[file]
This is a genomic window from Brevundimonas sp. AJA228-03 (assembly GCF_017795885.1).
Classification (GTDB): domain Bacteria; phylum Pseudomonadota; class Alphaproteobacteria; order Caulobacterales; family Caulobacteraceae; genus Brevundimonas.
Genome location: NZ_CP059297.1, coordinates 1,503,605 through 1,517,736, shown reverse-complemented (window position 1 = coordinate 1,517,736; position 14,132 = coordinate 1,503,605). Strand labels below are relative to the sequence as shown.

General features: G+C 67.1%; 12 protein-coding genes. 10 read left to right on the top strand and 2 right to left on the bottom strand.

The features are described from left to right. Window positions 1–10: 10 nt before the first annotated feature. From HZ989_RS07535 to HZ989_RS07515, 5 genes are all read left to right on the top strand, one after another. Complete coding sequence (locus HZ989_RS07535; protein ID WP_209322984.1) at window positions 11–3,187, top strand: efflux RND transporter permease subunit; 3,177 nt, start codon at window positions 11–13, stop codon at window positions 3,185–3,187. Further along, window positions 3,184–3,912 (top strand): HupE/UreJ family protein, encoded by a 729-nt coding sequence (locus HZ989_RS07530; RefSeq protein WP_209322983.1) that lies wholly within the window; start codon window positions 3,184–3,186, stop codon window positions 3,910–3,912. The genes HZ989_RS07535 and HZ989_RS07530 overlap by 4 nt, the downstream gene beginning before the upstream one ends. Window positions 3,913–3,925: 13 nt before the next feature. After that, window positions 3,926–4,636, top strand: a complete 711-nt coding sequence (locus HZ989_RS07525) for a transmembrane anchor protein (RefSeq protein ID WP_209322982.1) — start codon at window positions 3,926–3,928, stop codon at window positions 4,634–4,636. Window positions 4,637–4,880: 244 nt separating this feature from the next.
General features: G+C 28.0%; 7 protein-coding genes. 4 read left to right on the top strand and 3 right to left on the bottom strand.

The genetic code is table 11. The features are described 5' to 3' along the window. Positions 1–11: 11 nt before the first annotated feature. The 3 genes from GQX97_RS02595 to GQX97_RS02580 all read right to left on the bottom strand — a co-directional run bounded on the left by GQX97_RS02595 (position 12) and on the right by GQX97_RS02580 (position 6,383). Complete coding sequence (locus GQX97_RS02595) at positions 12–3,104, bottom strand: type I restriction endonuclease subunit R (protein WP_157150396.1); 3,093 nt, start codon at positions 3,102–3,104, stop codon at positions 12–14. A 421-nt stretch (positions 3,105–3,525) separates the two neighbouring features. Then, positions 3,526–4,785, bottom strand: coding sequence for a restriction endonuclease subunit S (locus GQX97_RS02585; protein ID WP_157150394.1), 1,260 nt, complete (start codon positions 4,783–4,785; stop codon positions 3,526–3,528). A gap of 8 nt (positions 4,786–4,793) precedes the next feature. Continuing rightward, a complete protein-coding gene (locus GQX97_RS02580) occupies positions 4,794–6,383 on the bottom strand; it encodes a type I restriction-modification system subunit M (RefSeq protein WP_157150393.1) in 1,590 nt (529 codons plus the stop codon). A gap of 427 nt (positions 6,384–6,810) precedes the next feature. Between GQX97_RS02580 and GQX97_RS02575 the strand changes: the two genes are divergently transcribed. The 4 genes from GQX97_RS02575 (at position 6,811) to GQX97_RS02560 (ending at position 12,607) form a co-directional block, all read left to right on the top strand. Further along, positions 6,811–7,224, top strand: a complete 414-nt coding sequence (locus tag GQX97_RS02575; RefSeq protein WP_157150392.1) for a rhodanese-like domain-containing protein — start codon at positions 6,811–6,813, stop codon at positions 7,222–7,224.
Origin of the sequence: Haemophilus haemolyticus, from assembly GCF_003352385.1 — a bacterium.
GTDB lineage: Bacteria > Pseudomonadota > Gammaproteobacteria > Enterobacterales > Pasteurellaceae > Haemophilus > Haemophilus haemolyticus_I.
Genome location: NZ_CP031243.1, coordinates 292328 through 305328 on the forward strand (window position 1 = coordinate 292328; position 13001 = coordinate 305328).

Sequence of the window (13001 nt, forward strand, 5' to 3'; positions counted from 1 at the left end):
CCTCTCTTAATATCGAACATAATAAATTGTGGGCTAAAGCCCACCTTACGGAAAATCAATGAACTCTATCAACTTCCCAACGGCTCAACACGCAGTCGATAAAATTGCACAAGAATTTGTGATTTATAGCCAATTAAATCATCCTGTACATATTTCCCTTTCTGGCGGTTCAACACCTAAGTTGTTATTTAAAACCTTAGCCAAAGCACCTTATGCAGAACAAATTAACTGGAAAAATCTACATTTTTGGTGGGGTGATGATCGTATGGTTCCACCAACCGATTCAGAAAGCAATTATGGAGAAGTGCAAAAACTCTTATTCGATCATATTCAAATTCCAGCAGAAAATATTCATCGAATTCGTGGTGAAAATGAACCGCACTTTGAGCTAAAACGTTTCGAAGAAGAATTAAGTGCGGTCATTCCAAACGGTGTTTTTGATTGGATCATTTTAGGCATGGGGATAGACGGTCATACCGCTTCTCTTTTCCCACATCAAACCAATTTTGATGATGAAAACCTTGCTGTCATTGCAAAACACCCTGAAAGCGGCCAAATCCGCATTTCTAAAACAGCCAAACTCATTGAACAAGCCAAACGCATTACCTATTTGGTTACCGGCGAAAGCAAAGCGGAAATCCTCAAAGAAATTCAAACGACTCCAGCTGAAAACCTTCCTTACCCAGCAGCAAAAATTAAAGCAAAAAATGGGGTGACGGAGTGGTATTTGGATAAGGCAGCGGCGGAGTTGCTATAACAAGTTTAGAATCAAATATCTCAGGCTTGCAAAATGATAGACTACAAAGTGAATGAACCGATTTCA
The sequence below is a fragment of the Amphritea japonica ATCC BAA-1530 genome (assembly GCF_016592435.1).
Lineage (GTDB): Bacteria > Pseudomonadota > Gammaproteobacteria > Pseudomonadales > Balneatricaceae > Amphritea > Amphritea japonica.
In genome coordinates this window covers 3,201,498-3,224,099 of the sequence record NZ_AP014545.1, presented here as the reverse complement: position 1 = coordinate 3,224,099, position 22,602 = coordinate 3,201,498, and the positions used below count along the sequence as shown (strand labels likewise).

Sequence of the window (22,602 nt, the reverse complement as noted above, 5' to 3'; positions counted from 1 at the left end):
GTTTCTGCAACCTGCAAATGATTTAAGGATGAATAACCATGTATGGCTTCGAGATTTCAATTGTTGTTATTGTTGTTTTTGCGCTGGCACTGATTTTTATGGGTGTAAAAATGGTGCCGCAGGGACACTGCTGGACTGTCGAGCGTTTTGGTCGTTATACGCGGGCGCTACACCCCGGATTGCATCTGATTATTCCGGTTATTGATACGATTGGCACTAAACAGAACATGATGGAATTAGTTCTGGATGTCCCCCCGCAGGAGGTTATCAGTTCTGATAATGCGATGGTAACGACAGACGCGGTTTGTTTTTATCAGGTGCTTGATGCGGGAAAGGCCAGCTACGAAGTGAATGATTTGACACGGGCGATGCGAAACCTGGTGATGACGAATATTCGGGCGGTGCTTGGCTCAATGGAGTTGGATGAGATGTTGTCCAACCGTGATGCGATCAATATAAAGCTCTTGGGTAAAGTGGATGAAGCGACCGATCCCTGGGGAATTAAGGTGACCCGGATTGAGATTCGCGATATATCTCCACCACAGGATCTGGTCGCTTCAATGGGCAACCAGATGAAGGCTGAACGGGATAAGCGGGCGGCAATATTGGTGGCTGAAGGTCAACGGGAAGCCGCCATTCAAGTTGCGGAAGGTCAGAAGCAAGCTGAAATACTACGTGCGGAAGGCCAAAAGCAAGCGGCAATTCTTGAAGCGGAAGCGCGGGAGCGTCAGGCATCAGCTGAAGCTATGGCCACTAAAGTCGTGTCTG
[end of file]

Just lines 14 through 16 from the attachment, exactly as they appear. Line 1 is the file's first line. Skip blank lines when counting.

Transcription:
Lineage (GTDB): Bacteria > Pseudomonadota > Gammaproteobacteria > Pseudomonadales > Balneatricaceae > Amphritea > Amphritea japonica.
In genome coordinates this window covers 3,201,498-3,224,099 of the sequence record NZ_AP014545.1, presented here as the reverse complement: position 1 = coordinate 3,224,099, position 22,602 = coordinate 3,201,498, and the positions used below count along the sequence as shown (strand labels likewise).

Sequence of the window (22,602 nt, the reverse complement as noted above, 5' to 3'; positions counted from 1 at the left end):